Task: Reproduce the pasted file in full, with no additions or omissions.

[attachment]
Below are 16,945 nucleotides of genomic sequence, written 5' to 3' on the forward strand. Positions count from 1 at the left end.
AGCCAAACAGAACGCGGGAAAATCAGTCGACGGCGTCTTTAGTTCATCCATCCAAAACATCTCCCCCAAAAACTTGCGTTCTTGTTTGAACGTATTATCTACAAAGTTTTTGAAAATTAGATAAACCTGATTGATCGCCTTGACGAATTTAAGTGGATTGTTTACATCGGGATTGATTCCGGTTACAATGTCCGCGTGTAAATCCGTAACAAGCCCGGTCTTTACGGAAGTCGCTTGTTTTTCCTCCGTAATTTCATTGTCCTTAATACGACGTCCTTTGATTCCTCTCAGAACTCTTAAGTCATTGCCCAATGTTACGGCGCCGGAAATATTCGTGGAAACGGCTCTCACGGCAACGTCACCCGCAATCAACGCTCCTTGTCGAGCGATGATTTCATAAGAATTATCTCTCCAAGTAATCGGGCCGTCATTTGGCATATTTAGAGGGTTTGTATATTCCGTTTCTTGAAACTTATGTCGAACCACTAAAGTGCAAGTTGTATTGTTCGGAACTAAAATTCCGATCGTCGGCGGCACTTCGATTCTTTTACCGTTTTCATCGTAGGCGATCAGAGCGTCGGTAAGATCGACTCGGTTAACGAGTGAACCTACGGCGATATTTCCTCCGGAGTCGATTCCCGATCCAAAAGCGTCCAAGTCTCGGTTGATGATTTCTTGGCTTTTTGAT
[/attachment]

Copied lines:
Below are 16,945 nucleotides of genomic sequence, written 5' to 3' on the forward strand. Positions count from 1 at the left end.
AGCCAAACAGAACGCGGGAAAATCAGTCGACGGCGTCTTTAGTTCATCCATCCAAAACATCTCCCCCAAAAACTTGCGTTCTTGTTTGAACGTATTATCTACAAAGTTTTTGAAAATTAGATAAACCTGATTGATCGCCTTGACGAATTTAAGTGGATTGTTTACATCGGGATTGATTCCGGTTACAATGTCCGCGTGTAAATCCGTAACAAGCCCGGTCTTTACGGAAGTCGCTTGTTTTTCCTCCGTAATTTCATTGTCCTTAATACGACGTCCTTTGATTCCTCTCAGAACTCTTAAGTCATTGCCCAATGTTACGGCGCCGGAAATATTCGTGGAAACGGCTCTCACGGCAACGTCACCCGCAATCAACGCTCCTTGTCGAGCGATGATTTCATAAGAATTATCTCTCCAAGTAATCGGGCCGTCATTTGGCATATTTAGAGGGTTTGTATATTCCGTTTCTTGAAACTTATGTCGAACCACTAAAGTGCAAGTTGTATTGTTCGGAACTAAAATTCCGATCGTCGGCGGCACTTCGATTCTTTTACCGTTTTCATCGTAGGCGATCAGAGCGTCGGTAAGATCGACTCGGTTAACGAGTGAACCTACGGCGATATTTCCTCCGGAGTCGATTCCCGATCCAAAAGCGTCCAAGTCTCGGTTGATGATTTCTTGGCTTTTTGAT